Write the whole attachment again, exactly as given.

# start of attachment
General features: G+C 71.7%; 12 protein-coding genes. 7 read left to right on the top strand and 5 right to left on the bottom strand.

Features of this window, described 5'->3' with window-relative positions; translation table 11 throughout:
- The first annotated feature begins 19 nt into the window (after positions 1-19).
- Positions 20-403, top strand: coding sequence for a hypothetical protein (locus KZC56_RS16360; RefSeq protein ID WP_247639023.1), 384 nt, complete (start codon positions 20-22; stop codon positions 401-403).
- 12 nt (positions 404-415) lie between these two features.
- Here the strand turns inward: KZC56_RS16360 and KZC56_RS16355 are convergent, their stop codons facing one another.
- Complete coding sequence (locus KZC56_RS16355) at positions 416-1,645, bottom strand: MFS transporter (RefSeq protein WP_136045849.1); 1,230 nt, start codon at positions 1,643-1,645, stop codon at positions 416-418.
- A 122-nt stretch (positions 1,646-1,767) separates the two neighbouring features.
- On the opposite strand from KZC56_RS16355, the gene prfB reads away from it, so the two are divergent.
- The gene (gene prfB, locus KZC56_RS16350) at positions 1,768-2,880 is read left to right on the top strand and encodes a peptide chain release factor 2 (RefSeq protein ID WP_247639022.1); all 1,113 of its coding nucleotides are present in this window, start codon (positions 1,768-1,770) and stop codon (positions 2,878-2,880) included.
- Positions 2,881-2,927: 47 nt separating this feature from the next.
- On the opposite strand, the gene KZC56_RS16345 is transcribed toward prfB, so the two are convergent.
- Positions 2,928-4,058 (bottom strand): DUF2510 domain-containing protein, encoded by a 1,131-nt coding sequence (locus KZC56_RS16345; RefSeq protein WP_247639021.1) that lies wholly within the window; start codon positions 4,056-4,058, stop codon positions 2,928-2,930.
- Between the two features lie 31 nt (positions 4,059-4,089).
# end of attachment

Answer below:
General features: G+C 71.7%; 12 protein-coding genes. 7 read left to right on the top strand and 5 right to left on the bottom strand.

Features of this window, described 5'->3' with window-relative positions; translation table 11 throughout:
- The first annotated feature begins 19 nt into the window (after positions 1-19).
- Positions 20-403, top strand: coding sequence for a hypothetical protein (locus KZC56_RS16360; RefSeq protein ID WP_247639023.1), 384 nt, complete (start codon positions 20-22; stop codon positions 401-403).
- 12 nt (positions 404-415) lie between these two features.
- Here the strand turns inward: KZC56_RS16360 and KZC56_RS16355 are convergent, their stop codons facing one another.
- Complete coding sequence (locus KZC56_RS16355) at positions 416-1,645, bottom strand: MFS transporter (RefSeq protein WP_136045849.1); 1,230 nt, start codon at positions 1,643-1,645, stop codon at positions 416-418.
- A 122-nt stretch (positions 1,646-1,767) separates the two neighbouring features.
- On the opposite strand from KZC56_RS16355, the gene prfB reads away from it, so the two are divergent.
- The gene (gene prfB, locus KZC56_RS16350) at positions 1,768-2,880 is read left to right on the top strand and encodes a peptide chain release factor 2 (RefSeq protein ID WP_247639022.1); all 1,113 of its coding nucleotides are present in this window, start codon (positions 1,768-1,770) and stop codon (positions 2,878-2,880) included.
- Positions 2,881-2,927: 47 nt separating this feature from the next.
- On the opposite strand, the gene KZC56_RS16345 is transcribed toward prfB, so the two are convergent.
- Positions 2,928-4,058 (bottom strand): DUF2510 domain-containing protein, encoded by a 1,131-nt coding sequence (locus KZC56_RS16345; RefSeq protein WP_247639021.1) that lies wholly within the window; start codon positions 4,056-4,058, stop codon positions 2,928-2,930.
- Between the two features lie 31 nt (positions 4,059-4,089).